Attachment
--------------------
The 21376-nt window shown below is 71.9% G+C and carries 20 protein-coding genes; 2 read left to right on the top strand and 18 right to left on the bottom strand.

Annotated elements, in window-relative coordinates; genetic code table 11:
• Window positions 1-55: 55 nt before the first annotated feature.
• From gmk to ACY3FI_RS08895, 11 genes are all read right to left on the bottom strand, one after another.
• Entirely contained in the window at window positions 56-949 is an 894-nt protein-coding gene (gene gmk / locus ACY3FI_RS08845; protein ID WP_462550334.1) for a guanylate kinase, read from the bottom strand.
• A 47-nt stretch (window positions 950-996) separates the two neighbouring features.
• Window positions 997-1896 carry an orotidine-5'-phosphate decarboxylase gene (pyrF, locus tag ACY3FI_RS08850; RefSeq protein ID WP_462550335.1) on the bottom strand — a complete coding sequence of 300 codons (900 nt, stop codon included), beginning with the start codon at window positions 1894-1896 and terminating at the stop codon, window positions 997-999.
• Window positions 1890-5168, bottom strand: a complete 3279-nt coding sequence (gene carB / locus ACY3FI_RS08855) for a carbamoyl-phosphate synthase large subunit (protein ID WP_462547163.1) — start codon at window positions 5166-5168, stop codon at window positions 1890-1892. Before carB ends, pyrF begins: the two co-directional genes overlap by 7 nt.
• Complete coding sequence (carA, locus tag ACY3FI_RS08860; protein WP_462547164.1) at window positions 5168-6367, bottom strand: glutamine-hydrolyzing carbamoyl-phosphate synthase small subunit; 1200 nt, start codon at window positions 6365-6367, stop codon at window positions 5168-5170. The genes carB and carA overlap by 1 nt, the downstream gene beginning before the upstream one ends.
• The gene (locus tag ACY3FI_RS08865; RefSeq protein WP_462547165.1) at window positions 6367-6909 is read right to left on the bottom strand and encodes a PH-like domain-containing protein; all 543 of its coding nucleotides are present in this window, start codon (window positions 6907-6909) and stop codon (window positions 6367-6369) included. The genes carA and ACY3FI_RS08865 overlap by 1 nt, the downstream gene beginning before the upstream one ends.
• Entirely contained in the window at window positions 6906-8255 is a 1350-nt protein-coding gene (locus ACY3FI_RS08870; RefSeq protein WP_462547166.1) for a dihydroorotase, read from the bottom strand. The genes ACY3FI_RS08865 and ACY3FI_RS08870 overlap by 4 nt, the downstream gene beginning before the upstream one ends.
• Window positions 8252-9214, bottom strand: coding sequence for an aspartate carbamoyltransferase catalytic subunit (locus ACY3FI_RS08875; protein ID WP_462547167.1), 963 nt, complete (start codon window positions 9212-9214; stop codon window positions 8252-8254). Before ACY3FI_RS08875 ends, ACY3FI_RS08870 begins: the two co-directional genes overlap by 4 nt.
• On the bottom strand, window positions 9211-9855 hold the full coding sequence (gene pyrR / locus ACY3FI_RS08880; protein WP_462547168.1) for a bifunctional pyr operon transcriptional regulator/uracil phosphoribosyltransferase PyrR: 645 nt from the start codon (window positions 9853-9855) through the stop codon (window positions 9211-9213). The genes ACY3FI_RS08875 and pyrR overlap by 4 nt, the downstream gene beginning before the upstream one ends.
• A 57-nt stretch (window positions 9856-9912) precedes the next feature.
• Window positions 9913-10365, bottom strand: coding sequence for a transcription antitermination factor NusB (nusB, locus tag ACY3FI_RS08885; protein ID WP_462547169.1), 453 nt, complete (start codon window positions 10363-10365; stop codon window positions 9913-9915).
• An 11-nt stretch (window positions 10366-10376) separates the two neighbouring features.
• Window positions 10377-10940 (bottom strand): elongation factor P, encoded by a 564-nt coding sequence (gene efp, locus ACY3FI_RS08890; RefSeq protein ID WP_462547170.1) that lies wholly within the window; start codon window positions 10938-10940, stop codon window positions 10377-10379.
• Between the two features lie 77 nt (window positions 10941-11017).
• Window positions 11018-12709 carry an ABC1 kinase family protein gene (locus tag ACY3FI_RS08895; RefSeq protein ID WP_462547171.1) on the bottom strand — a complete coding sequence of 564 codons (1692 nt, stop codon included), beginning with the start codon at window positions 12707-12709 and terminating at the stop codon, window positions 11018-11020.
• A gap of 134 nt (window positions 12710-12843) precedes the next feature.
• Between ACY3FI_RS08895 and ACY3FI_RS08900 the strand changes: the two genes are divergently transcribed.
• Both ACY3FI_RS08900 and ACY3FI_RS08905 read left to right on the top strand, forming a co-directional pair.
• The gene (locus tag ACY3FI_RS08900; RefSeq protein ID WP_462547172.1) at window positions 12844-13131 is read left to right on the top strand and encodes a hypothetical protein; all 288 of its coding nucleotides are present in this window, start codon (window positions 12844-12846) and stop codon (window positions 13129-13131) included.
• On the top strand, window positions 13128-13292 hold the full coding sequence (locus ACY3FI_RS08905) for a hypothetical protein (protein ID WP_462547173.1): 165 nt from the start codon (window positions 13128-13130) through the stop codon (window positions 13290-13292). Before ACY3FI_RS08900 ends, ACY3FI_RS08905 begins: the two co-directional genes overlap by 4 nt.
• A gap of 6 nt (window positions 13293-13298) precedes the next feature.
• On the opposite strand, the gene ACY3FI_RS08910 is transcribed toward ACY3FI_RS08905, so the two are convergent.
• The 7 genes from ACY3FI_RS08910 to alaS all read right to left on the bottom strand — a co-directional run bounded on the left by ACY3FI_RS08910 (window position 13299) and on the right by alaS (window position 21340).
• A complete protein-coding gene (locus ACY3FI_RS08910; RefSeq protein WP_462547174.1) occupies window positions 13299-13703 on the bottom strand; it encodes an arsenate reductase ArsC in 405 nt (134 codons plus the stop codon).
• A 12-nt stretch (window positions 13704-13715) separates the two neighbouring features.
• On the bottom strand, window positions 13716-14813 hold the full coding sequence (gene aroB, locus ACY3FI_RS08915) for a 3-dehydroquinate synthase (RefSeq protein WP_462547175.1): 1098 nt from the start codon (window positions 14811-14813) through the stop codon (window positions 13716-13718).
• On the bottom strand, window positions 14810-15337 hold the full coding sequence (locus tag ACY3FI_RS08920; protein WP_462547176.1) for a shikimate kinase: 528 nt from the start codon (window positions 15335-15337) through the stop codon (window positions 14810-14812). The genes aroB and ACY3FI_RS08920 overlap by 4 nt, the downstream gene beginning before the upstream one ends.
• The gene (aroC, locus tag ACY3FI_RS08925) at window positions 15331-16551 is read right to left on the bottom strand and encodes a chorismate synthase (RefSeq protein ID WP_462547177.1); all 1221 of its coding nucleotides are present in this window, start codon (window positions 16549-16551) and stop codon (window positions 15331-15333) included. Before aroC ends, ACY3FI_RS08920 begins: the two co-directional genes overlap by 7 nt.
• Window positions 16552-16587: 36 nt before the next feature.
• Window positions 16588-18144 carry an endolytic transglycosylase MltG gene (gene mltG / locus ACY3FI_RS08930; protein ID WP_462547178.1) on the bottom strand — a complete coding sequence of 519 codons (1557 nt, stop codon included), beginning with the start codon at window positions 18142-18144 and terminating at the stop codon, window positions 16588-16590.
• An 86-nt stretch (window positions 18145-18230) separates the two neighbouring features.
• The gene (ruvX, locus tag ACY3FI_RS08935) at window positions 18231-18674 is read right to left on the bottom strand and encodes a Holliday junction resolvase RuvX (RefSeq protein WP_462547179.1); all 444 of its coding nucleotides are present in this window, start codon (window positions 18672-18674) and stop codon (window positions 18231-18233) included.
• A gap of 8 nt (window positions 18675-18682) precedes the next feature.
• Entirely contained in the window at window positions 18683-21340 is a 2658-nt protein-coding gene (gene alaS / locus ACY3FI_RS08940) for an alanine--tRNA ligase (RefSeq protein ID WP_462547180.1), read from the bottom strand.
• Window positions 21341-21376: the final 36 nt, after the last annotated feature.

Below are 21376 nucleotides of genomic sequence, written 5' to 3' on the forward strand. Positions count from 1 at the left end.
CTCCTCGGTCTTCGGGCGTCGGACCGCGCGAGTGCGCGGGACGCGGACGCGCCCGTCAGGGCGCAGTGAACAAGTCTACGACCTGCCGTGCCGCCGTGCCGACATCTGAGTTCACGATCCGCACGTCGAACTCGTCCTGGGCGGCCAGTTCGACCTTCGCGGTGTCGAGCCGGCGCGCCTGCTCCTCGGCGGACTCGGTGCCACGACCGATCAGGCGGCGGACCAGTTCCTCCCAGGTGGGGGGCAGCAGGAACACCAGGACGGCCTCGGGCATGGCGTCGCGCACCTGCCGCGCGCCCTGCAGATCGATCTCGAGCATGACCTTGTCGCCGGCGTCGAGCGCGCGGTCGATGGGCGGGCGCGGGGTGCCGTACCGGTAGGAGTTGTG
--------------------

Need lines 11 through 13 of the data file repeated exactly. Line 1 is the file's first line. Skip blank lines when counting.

• Entirely contained in the window at window positions 6906-8255 is a 1350-nt protein-coding gene (locus ACY3FI_RS08870; RefSeq protein WP_462547166.1) for a dihydroorotase, read from the bottom strand. The genes ACY3FI_RS08865 and ACY3FI_RS08870 overlap by 4 nt, the downstream gene beginning before the upstream one ends.
• Window positions 8252-9214, bottom strand: coding sequence for an aspartate carbamoyltransferase catalytic subunit (locus ACY3FI_RS08875; protein ID WP_462547167.1), 963 nt, complete (start codon window positions 9212-9214; stop codon window positions 8252-8254). Before ACY3FI_RS08875 ends, ACY3FI_RS08870 begins: the two co-directional genes overlap by 4 nt.
• On the bottom strand, window positions 9211-9855 hold the full coding sequence (gene pyrR / locus ACY3FI_RS08880; protein WP_462547168.1) for a bifunctional pyr operon transcriptional regulator/uracil phosphoribosyltransferase PyrR: 645 nt from the start codon (window positions 9853-9855) through the stop codon (window positions 9211-9213). The genes ACY3FI_RS08875 and pyrR overlap by 4 nt, the downstream gene beginning before the upstream one ends.